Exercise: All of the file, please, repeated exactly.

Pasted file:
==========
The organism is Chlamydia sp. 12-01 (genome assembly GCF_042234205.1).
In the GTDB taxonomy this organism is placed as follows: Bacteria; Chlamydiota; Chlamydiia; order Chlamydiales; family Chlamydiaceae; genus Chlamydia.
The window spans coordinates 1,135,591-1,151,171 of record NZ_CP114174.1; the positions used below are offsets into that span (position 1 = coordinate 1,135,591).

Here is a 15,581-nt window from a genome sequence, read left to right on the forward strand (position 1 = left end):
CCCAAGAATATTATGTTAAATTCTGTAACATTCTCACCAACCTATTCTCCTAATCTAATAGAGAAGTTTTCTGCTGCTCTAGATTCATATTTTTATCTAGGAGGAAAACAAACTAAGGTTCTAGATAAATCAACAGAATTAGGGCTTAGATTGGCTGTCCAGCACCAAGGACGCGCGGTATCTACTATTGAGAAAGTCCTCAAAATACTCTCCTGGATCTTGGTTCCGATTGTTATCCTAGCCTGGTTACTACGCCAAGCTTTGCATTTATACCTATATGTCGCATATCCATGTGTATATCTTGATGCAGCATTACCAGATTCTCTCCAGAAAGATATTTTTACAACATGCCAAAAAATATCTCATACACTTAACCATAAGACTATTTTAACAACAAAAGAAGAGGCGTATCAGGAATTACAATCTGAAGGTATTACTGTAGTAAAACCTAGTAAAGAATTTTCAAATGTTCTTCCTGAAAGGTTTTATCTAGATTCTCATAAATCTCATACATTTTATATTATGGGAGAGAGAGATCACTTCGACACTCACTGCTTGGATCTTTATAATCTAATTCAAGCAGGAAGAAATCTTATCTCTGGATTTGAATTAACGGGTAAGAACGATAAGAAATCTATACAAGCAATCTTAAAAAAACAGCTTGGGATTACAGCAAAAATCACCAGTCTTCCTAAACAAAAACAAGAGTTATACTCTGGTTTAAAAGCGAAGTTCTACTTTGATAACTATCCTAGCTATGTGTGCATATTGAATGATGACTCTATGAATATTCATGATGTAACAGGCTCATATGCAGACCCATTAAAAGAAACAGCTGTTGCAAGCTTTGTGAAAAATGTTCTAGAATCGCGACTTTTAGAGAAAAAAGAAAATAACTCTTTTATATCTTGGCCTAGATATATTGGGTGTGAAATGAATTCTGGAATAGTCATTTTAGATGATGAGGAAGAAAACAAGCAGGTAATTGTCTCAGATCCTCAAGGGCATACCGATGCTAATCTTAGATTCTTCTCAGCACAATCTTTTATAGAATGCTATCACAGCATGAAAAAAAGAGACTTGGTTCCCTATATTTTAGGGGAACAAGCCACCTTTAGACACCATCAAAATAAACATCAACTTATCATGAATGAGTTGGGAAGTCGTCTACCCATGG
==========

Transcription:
The organism is Chlamydia sp. 12-01 (genome assembly GCF_042234205.1).
In the GTDB taxonomy this organism is placed as follows: Bacteria; Chlamydiota; Chlamydiia; order Chlamydiales; family Chlamydiaceae; genus Chlamydia.
The window spans coordinates 1,135,591-1,151,171 of record NZ_CP114174.1; the positions used below are offsets into that span (position 1 = coordinate 1,135,591).

Here is a 15,581-nt window from a genome sequence, read left to right on the forward strand (position 1 = left end):
CCCAAGAATATTATGTTAAATTCTGTAACATTCTCACCAACCTATTCTCCTAATCTAATAGAGAAGTTTTCTGCTGCTCTAGATTCATATTTTTATCTAGGAGGAAAACAAACTAAGGTTCTAGATAAATCAACAGAATTAGGGCTTAGATTGGCTGTCCAGCACCAAGGACGCGCGGTATCTACTATTGAGAAAGTCCTCAAAATACTCTCCTGGATCTTGGTTCCGATTGTTATCCTAGCCTGGTTACTACGCCAAGCTTTGCATTTATACCTATATGTCGCATATCCATGTGTATATCTTGATGCAGCATTACCAGATTCTCTCCAGAAAGATATTTTTACAACATGCCAAAAAATATCTCATACACTTAACCATAAGACTATTTTAACAACAAAAGAAGAGGCGTATCAGGAATTACAATCTGAAGGTATTACTGTAGTAAAACCTAGTAAAGAATTTTCAAATGTTCTTCCTGAAAGGTTTTATCTAGATTCTCATAAATCTCATACATTTTATATTATGGGAGAGAGAGATCACTTCGACACTCACTGCTTGGATCTTTATAATCTAATTCAAGCAGGAAGAAATCTTATCTCTGGATTTGAATTAACGGGTAAGAACGATAAGAAATCTATACAAGCAATCTTAAAAAAACAGCTTGGGATTACAGCAAAAATCACCAGTCTTCCTAAACAAAAACAAGAGTTATACTCTGGTTTAAAAGCGAAGTTCTACTTTGATAACTATCCTAGCTATGTGTGCATATTGAATGATGACTCTATGAATATTCATGATGTAACAGGCTCATATGCAGACCCATTAAAAGAAACAGCTGTTGCAAGCTTTGTGAAAAATGTTCTAGAATCGCGACTTTTAGAGAAAAAAGAAAATAACTCTTTTATATCTTGGCCTAGATATATTGGGTGTGAAATGAATTCTGGAATAGTCATTTTAGATGATGAGGAAGAAAACAAGCAGGTAATTGTCTCAGATCCTCAAGGGCATACCGATGCTAATCTTAGATTCTTCTCAGCACAATCTTTTATAGAATGCTATCACAGCATGAAAAAAAGAGACTTGGTTCCCTATATTTTAGGGGAACAAGCCACCTTTAGACACCATCAAAATAAACATCAACTTATCATGAATGAGTTGGGAAGTCGTCTACCCATGG